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GLC supports Global Crisis Simulation

On April 1, ORU hosted its seventh consecutive and 10th official Global Crisis Simulation in the Global Learning Center.
The GCS program aims to equip students who wish to be involved in the delegation of international law, to practice policy and political work within a practical crisis situation presented to them. This year the crisis was organized by placing students as government representatives in various countries, separating them into conference rooms and giving them specific jobs.
“Our goal is for this to be a fun and learning event. Yet, I want to see them take it seriously, really get down to fixing problems, using critical thinking and problem solving,” said Ruby Libertus, ORU assistant professor of International Relations.
Students were later briefed regarding various crises affecting different parts of the world, and were asked to collaborate in order to create unity and to alleviate the situation for the world as a whole. The participating students acted in place of real world leaders, and maintained the mindset of the countries they were assigned to. The simulation was in collaboration with Booker T. Washington High School, Tulsa University and Northeastern State University.
The rooms were divided all along the halls of the brand new GLC, as government delegates and ambassadors ran from conference room to conference room all day Saturday.
Certain ambassadors were allowed to leave each conference room; in addition, public relations managers kept track of a Twitter and Slack connection account for their country.
“What is really special this year about GCS is how we are adding virtual reality,” said Stephen Guzman, project manager and virtual reality developer. “What it does is it allows for the students to be engaged with the scenario, instead of being just told verbally about it.”
The technologies involved in this project utilized the GLC, and students were given an iPad for the entire day to keep track of issues and stances.  The briefings would happen via Zoom technology in each individual room.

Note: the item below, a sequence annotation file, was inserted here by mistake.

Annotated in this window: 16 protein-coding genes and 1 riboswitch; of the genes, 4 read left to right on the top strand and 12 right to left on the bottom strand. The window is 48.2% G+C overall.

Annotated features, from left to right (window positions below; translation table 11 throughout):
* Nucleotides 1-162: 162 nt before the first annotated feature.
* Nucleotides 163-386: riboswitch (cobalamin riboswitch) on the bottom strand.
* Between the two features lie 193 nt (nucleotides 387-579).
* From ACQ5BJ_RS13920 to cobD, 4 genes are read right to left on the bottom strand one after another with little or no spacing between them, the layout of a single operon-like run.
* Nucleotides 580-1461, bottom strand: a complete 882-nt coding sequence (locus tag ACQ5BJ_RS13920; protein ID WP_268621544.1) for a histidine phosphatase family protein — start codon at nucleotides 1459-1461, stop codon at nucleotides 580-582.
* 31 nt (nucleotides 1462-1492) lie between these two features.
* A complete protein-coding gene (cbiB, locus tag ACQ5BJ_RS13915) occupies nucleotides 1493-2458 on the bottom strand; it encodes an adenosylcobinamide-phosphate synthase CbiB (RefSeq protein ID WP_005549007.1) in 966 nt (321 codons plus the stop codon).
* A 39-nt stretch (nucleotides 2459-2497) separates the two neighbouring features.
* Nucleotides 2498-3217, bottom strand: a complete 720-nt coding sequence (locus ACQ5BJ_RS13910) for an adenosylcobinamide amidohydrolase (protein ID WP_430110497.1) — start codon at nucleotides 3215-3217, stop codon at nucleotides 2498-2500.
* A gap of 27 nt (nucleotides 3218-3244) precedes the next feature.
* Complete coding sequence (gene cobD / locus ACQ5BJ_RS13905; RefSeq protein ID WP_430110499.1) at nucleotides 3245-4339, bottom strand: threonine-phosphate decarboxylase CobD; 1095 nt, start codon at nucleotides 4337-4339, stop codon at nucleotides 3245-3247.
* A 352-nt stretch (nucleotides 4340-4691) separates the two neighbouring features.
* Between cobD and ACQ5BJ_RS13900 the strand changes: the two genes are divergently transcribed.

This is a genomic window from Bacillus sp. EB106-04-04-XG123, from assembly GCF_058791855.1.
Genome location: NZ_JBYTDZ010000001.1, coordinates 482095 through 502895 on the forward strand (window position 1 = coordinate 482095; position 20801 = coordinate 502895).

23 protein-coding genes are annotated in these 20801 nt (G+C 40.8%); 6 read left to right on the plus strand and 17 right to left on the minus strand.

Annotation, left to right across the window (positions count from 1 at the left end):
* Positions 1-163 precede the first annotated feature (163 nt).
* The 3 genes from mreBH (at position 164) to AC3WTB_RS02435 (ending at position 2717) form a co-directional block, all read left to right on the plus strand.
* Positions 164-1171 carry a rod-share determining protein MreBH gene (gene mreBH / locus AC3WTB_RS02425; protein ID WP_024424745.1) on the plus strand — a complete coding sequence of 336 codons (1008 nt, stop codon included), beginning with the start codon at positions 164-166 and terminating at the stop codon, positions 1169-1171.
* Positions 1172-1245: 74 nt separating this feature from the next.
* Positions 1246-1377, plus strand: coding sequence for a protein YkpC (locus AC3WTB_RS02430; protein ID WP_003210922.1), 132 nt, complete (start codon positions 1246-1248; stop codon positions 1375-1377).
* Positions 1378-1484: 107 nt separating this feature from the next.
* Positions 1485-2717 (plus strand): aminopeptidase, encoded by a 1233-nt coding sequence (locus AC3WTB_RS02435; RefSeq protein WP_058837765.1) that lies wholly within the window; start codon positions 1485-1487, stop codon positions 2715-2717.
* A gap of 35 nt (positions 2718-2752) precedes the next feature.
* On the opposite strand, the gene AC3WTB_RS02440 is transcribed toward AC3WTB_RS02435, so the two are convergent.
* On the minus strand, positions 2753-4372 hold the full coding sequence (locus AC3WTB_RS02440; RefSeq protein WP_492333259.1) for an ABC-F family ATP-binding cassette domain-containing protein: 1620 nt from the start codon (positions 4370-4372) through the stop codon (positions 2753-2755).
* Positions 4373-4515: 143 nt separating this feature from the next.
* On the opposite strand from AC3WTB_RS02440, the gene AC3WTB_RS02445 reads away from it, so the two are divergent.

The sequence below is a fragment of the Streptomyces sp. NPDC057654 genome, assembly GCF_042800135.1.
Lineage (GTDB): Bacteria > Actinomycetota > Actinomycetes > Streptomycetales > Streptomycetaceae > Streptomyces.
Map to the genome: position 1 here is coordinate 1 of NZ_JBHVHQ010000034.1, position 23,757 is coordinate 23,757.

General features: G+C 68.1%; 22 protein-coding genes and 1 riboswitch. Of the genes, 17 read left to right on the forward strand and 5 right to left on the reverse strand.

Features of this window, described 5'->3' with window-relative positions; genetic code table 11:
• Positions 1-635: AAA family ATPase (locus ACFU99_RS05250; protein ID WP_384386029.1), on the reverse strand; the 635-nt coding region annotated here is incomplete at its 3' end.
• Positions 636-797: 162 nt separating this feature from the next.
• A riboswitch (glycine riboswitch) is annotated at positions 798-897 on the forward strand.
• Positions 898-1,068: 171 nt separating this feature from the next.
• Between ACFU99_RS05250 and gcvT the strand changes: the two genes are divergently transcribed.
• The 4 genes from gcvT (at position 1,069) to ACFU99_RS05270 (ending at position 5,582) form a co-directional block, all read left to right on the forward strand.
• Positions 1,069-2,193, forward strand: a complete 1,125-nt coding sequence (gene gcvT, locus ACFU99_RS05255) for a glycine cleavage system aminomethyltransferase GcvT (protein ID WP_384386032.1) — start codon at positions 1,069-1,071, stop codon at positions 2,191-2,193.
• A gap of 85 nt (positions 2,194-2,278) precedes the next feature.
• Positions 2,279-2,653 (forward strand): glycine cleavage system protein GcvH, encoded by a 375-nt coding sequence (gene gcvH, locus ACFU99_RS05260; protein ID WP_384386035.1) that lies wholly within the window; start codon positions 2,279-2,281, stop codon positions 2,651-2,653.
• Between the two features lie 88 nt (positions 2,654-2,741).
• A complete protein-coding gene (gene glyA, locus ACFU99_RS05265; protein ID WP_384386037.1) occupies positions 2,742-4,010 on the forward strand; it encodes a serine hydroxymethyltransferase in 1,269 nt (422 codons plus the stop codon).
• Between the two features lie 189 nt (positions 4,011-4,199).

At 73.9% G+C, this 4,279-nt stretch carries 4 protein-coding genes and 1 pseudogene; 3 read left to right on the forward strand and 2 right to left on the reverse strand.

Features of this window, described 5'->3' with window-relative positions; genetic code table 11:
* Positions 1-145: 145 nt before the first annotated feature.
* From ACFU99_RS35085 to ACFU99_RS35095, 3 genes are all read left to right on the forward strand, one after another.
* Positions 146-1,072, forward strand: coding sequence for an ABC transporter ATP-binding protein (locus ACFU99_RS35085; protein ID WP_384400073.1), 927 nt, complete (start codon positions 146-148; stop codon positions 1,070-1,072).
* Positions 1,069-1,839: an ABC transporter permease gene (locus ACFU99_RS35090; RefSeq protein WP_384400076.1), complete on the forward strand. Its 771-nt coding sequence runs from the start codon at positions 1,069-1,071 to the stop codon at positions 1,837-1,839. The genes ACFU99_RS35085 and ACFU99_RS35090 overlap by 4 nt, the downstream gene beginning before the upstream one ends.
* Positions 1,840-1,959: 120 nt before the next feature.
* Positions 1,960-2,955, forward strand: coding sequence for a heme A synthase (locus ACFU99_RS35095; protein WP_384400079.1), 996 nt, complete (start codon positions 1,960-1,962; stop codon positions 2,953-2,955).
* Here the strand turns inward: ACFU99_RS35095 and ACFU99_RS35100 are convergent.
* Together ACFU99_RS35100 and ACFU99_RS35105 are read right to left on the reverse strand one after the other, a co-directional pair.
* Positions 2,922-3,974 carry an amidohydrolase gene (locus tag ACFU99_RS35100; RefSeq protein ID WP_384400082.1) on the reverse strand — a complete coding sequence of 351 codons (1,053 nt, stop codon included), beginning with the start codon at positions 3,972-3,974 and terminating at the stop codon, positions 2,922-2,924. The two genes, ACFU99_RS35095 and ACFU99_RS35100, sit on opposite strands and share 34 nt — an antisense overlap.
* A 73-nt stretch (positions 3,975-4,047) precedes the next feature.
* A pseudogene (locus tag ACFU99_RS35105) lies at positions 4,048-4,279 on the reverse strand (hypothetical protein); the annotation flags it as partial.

“The GLC enhances [the experience] by using technologies that make the simulation more realistic,” said Alex Cevallos, the logistical and detail directors of GCS. “The GCS is a simulation that requires the entire world to respond to a situation. They may not be directly impacted but it is important for a lot of countries to have a little bit of skin in the game. If countries are too silent they won’t get anything done.”
Journalism students mimiced real news outlets and simulated media pressures on students using Twitter to connect the practicing diplomats to the realities of breaking news in the world.
The simulations presented this year included a virtual reality sabotage bombing of a Chinese oil rig and the nuclear bombing of the International Space Station. These situations were presented to students through the VR room on the third floor of the GLC.
Among the countries facing the crisis, another group of students were assigned to participate as the UNC Security Council members delegating laws and political stances to each other via Slack.
Throughout the simulation, students were debriefed by ORU alumna International Lawyer, Patricia Apy via Zoom in each room.
“I am very pleased with how it went this year; it was nice how we had a different theme than the years past. Usually we focus more on the Middle East, but this year we wanted to spice it up do something different and focus on regions ORU hasn’t really focused on before,” said Emily Goelzer, a senior International Relations major who worked with Libertus on the project.